French President Emmanuel Macron has finally given a definitive response to the “yellow vest” movement, a series of wide-spread, sometimes violent, protests across France.  The protests were originally sparked by Macron’s planned steep fuel tax hike to fund eco-friendly projects, but evolved to include his wider policies.  To assuage the protestors Macron announced that he planned to institute higher tax cuts, higher pensions, reform of the civil service, and abolition of the ENA University which has trained political leaders and heads of industry since 1945 but is seen now as elitist.  Although he questioned in his speech whether he had taken a "wrong turn", he insisted that government reforms so far had been right, but not fast enough. 

Business morale in Germany fell according to figures released this week in the latest sign of a weakening German economy.  The Munich-based Ifo Economic Institute said its business climate index fell to 99.2 this month, missing expectations by 0.7 point.  The reading was also down half a point from March.  Ifo President Clemens Fuest said in a statement: "March's gentle optimism regarding the coming months has evaporated.  The German economy continues to lose steam."  As the Eurozone’s manufacturing powerhouse, Germany has been hit particularly hard by slowing global demand.  Ifo economist Klaus Wohlrabe said, "Pessimism is increasing.  The industrial sector is dragging down the German economy."

China’s long-term GDP is projected to fall 3.25% - 3.5% by investment research firm Morningstar.  That would be about half the current growth rate of 6.3% the International Monetary Fund calculates.  Morningstar researchers also expect the China-U.S. trade dispute will expand in complexity, ushering in “a new era of power conflict, one in which the U.S. seeks to use all available economic means to curb China’s rise”—including cutting off all trade in a worst-case scenario.  As Morningstar points out, trade is not the only area of contention.  China’s industrial policy has led to the creation of new tech companies that rival U.S. and European companies not only in China, where many of the U.S. and European companies are not allowed to participate, but also throughout Asia.

Japan’s central bank announced that it now believes the nation will fail to reach its 2% inflation target by 2022.  In its quarterly report, the Bank of Japan forecast inflation of 1.6% in the fiscal year ending March 2022 and revised down its inflation forecast for 2021 to 1.3% from 1.4%.  Japanese inflation currently stands below one percent, less than halfway to its target, despite six years of aggressive monetary stimulus under BOJ Governor Haruhiko Kuroda.  The central bank kept its ultra-loose monetary policy in place after a two-day policy board meeting but added a fresh time frame, saying the "extremely low" rates would be maintained "at least through spring 2020".  The BOJ left the short-term interest rate at minus 0.1% and long-term rates around zero.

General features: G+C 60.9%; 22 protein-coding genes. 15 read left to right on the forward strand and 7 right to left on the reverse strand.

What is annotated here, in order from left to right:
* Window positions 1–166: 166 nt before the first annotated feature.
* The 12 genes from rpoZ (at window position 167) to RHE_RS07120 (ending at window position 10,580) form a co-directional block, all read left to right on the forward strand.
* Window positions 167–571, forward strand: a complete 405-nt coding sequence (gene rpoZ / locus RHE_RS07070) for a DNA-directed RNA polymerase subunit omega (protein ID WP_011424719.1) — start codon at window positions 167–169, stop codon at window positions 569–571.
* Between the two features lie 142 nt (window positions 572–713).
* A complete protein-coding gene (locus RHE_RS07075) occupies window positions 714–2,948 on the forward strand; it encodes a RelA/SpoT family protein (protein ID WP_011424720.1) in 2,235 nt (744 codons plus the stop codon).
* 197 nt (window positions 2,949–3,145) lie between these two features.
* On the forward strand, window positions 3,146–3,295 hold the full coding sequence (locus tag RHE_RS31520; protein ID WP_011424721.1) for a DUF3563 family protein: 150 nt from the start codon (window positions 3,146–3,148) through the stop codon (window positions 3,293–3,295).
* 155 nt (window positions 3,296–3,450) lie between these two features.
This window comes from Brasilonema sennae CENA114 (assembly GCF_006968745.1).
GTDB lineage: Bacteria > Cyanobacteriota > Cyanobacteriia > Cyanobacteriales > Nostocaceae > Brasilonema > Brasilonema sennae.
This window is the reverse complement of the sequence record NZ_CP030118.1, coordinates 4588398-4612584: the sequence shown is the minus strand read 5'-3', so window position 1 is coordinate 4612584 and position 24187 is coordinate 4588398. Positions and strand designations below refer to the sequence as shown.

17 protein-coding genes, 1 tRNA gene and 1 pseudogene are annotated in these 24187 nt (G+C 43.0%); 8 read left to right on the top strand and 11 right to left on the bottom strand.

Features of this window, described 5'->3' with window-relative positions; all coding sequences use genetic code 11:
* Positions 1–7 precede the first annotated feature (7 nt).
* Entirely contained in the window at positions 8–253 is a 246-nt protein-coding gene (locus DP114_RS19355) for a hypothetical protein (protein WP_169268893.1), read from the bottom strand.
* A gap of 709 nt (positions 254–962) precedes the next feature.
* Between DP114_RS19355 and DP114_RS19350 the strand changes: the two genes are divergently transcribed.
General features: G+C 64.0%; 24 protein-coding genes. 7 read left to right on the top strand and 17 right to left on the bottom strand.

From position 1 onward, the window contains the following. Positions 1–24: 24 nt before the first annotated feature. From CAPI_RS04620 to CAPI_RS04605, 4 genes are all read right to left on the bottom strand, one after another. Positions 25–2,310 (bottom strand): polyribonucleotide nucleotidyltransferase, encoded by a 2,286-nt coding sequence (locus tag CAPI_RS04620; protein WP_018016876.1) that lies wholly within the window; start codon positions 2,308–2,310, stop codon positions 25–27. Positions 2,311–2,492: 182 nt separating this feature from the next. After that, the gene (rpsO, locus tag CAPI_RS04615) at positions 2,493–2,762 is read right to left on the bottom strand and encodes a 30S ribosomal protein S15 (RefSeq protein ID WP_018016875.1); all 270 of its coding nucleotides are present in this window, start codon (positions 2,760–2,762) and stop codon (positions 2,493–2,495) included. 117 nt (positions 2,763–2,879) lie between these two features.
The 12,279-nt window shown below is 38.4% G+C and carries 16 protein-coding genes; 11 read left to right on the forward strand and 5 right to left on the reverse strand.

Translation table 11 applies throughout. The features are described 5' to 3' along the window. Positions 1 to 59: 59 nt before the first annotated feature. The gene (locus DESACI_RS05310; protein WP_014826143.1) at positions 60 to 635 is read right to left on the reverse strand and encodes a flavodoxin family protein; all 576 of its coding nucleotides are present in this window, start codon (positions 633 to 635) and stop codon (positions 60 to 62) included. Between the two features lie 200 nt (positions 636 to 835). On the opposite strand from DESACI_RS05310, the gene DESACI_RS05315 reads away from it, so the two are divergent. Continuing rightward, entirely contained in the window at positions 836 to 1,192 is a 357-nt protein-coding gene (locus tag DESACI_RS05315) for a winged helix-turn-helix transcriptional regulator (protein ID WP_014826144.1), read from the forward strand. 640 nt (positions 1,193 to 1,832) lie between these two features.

Finally:  After the release of last week’s impressive GDP headline of 3.2%, some analysts noted that a deeper look beyond the headline number revealed that not all the innards were was as rosy as the headline.  Harvard Professor Jason Furman noted that “The underlying trend of consumption and investment is weakening.”  In fact, private-sector consumption and investment slowed to just a 1.3% annual rate in the first quarter, the slowest in nearly six years.  Furthermore, consumer spending rose only 1.2% in the first quarter, after healthy 2.5% growth the previous quarter, and spending on durable goods plunged 5.3%, the worst since 2009.  Professor Furman notes that the 3.2% GDP reading was deceptively boosted by several one-off factors—improvement in the trade balance, a large build-up in inventories and higher spending by state and local governments.  The private-sector slowdown is illustrated by the following chart, from Haver Analytics.

(sources: all index return data from Yahoo Finance; Reuters, Barron’s, Wall St Journal, Bloomberg.com, ft.com, guggenheimpartners.com, zerohedge.com, ritholtz.com, markit.com, financialpost.com, Eurostat, Statistics Canada, Yahoo! Finance, stocksandnews.com,  marketwatch.com,  wantchinatimes.com, BBC, 361capital.com, pensionpartners.com, cnbc.com, FactSet; Figs 1-5 source W E Sherman & Co, LLC)